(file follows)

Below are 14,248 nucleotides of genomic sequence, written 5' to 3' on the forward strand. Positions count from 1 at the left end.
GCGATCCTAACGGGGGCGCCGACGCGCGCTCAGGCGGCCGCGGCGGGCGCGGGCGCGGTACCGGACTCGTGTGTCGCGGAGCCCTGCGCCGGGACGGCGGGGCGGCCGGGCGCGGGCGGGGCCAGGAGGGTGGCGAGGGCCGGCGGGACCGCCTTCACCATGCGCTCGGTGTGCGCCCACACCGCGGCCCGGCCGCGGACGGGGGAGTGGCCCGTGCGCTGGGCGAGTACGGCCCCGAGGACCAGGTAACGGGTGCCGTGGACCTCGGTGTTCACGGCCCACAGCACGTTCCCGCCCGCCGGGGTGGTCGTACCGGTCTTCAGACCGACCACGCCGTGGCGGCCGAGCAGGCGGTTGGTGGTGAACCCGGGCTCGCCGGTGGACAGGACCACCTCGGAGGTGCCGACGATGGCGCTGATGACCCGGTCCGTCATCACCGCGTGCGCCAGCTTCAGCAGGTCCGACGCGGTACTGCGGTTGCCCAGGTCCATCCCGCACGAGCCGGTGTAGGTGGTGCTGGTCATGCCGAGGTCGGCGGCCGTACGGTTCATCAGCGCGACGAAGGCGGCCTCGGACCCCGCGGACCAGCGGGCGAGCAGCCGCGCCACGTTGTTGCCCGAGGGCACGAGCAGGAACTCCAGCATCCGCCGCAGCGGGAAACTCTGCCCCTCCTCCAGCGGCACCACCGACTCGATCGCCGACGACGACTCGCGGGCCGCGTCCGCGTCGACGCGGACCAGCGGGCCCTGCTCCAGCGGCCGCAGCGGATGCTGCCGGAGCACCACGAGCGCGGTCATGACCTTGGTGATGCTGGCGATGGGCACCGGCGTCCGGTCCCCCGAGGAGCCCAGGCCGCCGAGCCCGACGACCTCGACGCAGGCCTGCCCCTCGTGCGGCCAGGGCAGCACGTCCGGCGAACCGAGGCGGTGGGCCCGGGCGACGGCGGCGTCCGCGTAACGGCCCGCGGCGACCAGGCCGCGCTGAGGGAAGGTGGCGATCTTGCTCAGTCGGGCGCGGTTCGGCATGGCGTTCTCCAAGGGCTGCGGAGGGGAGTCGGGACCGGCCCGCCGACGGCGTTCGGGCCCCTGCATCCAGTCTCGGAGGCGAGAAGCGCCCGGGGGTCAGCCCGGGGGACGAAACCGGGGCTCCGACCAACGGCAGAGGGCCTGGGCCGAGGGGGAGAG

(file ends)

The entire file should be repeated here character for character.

Below are 14,248 nucleotides of genomic sequence, written 5' to 3' on the forward strand. Positions count from 1 at the left end.
GCGATCCTAACGGGGGCGCCGACGCGCGCTCAGGCGGCCGCGGCGGGCGCGGGCGCGGTACCGGACTCGTGTGTCGCGGAGCCCTGCGCCGGGACGGCGGGGCGGCCGGGCGCGGGCGGGGCCAGGAGGGTGGCGAGGGCCGGCGGGACCGCCTTCACCATGCGCTCGGTGTGCGCCCACACCGCGGCCCGGCCGCGGACGGGGGAGTGGCCCGTGCGCTGGGCGAGTACGGCCCCGAGGACCAGGTAACGGGTGCCGTGGACCTCGGTGTTCACGGCCCACAGCACGTTCCCGCCCGCCGGGGTGGTCGTACCGGTCTTCAGACCGACCACGCCGTGGCGGCCGAGCAGGCGGTTGGTGGTGAACCCGGGCTCGCCGGTGGACAGGACCACCTCGGAGGTGCCGACGATGGCGCTGATGACCCGGTCCGTCATCACCGCGTGCGCCAGCTTCAGCAGGTCCGACGCGGTACTGCGGTTGCCCAGGTCCATCCCGCACGAGCCGGTGTAGGTGGTGCTGGTCATGCCGAGGTCGGCGGCCGTACGGTTCATCAGCGCGACGAAGGCGGCCTCGGACCCCGCGGACCAGCGGGCGAGCAGCCGCGCCACGTTGTTGCCCGAGGGCACGAGCAGGAACTCCAGCATCCGCCGCAGCGGGAAACTCTGCCCCTCCTCCAGCGGCACCACCGACTCGATCGCCGACGACGACTCGCGGGCCGCGTCCGCGTCGACGCGGACCAGCGGGCCCTGCTCCAGCGGCCGCAGCGGATGCTGCCGGAGCACCACGAGCGCGGTCATGACCTTGGTGATGCTGGCGATGGGCACCGGCGTCCGGTCCCCCGAGGAGCCCAGGCCGCCGAGCCCGACGACCTCGACGCAGGCCTGCCCCTCGTGCGGCCAGGGCAGCACGTCCGGCGAACCGAGGCGGTGGGCCCGGGCGACGGCGGCGTCCGCGTAACGGCCCGCGGCGACCAGGCCGCGCTGAGGGAAGGTGGCGATCTTGCTCAGTCGGGCGCGGTTCGGCATGGCGTTCTCCAAGGGCTGCGGAGGGGAGTCGGGACCGGCCCGCCGACGGCGTTCGGGCCCCTGCATCCAGTCTCGGAGGCGAGAAGCGCCCGGGGGTCAGCCCGGGGGACGAAACCGGGGCTCCGACCAACGGCAGAGGGCCTGGGCCGAGGGGGAGAG